Rafael Nadal is unhappy with the AO balls: I have to live with it'

Rafael Nadal will start his 18th Australian Open against Jack Draper on Monday

by Jovica Ilic
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Rafael Nadal is unhappy with the AO balls: I have to live with it'

Rafael Nadal will start his Australian Open title defense on Monday at Rod Laver Arena. Rafa will face the young Briton Jack Draper in the first round, facing a stern test and hoping to deliver his first victory in 2023. Struggling with an injury, Nadal has lost seven of his previous 11 encounters after the last year's Wimbledon, including a 0-2 score in 2023.

Rafa came to Melbourne early and started preparing for the season's first Major. The Spaniard has trained with Alexander Zverev, Hubert Hurkacz, Felix Auger-Aliassime and Ben Shelton, shaping up his game and hoping for a better run than in the previous seven months.

Nadal is not happy with the balls in Melbourne, calling them much different than a year ago. Rafa believes they lack the amount of spin you can create, losing pressure after a couple of shots and making it easier for those with flatter strokes.

Rafael Nadal is not happy with the Australian Open balls.

Nadal claimed his second Australian Open crown last year, winning almost out of nowhere! The Spaniard missed the second part of 2021 due to an injury and did not know what to expect at the beginning of 2022.

However, he stopped the clock and lifted his first Australian Open trophy in 13 years! Nadal survived challenges from Karen Khachanov and Denis Shapovalov and ousted Matteo Berrettini for a place in the final. Everything was set for Rafa's fifth consecutive Australian Open final loss after trailing 6-2, 7-6, 3-2, 40-0 against Daniil Medvedev.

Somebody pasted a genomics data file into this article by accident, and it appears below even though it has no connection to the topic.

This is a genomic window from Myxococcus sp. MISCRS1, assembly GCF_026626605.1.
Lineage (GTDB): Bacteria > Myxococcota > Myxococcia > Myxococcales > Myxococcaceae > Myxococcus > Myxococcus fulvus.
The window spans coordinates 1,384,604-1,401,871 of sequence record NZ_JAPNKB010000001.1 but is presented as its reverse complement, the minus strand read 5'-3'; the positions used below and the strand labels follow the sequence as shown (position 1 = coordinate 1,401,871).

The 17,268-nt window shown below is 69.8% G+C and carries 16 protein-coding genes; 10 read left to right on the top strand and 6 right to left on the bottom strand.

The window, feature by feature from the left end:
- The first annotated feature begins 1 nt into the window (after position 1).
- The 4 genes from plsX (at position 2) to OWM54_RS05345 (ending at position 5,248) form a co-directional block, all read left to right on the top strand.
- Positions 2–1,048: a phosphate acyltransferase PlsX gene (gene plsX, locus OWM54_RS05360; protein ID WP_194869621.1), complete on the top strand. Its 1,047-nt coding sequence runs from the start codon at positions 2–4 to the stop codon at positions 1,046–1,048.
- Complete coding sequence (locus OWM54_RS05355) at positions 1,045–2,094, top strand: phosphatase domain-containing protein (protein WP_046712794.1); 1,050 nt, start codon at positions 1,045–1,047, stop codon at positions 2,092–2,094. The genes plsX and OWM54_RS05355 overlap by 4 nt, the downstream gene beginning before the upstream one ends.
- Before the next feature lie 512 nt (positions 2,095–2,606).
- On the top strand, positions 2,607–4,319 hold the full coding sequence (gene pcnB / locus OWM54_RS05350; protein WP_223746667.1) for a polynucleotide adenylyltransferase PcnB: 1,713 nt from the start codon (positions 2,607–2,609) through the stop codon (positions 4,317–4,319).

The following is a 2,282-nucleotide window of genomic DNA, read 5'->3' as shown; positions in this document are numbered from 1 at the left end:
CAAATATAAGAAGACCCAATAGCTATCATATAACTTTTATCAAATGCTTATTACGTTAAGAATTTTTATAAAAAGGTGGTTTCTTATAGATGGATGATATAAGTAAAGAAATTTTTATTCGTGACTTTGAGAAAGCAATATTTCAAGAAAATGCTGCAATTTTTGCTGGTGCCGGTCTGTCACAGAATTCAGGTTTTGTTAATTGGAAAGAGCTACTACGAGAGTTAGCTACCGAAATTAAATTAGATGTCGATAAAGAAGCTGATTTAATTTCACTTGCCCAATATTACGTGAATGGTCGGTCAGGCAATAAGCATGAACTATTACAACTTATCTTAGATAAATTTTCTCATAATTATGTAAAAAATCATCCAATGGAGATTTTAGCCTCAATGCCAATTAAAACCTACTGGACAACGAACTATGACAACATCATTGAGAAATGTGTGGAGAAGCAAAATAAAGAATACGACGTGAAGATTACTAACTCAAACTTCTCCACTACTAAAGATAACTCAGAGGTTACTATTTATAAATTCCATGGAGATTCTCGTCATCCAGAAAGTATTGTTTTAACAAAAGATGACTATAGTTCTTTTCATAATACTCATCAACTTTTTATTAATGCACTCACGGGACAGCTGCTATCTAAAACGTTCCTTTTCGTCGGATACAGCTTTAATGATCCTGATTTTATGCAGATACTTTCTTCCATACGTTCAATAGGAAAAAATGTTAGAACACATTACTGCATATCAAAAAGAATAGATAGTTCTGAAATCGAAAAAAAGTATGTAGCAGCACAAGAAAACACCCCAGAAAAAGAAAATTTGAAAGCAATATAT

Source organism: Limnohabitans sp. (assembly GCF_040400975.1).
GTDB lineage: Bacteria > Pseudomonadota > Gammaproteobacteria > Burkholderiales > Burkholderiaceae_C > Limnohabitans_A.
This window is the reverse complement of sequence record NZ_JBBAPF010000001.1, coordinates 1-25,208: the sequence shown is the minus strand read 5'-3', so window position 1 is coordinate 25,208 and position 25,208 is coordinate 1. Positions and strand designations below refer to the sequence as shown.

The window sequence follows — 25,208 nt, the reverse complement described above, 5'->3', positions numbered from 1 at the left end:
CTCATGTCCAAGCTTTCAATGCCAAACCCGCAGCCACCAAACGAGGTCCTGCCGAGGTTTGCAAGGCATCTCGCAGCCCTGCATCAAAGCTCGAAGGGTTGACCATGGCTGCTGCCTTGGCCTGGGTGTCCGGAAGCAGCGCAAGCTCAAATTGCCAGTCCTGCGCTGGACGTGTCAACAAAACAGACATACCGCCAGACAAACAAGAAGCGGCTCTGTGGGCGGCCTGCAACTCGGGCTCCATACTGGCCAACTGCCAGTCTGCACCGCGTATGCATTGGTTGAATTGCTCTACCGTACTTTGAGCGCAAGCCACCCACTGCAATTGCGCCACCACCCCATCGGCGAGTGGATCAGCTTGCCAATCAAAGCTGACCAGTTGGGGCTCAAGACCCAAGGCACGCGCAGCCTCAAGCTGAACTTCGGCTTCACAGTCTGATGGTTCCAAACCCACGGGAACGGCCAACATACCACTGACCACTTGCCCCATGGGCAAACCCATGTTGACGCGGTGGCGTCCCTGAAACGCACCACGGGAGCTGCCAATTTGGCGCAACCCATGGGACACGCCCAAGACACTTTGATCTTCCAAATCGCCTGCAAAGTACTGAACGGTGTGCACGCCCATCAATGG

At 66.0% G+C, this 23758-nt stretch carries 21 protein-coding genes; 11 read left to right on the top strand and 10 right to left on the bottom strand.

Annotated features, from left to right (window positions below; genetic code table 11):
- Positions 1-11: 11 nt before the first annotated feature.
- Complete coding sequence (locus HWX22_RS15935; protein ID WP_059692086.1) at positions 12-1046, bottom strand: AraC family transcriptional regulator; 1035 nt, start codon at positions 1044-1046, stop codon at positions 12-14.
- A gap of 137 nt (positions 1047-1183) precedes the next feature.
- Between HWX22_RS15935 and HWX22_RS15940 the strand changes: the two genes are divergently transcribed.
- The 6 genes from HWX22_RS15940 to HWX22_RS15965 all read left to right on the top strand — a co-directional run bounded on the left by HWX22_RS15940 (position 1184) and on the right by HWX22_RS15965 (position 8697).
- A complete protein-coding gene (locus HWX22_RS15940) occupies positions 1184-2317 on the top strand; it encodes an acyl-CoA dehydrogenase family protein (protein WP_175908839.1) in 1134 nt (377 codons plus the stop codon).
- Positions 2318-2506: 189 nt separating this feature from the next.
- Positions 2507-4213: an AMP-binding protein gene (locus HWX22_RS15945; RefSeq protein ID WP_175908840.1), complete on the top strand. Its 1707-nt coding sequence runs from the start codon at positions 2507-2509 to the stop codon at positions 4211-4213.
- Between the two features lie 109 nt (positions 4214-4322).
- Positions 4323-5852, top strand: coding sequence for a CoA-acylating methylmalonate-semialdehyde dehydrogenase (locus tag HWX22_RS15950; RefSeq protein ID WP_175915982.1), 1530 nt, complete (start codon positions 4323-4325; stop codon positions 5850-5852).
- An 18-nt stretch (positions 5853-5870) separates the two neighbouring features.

The veteran stayed focused and prevailed 2-6, 6-7, 6-4, 6-4, 7-5 in five hours and 24 minutes to become the first player with 21 Major titles. "There is little change in the speed of the court in comparison to the previous year.

However, the balls feel much different. The organizers say they are the same, but I'm sure they are worse in terms of quality and durability. It's too late to talk about that now; it is what it is, and we must use them. The balls do not receive the same amount of spin as before.

They lose pressure after a couple of shots, and it's hard to hit with a proper spin. It's easier for those who hit flatter shots, but I have to live with it. I have had enough practice to get ready," Rafael Nadal said.

Rafael Nadal Australian Open Jack Draper
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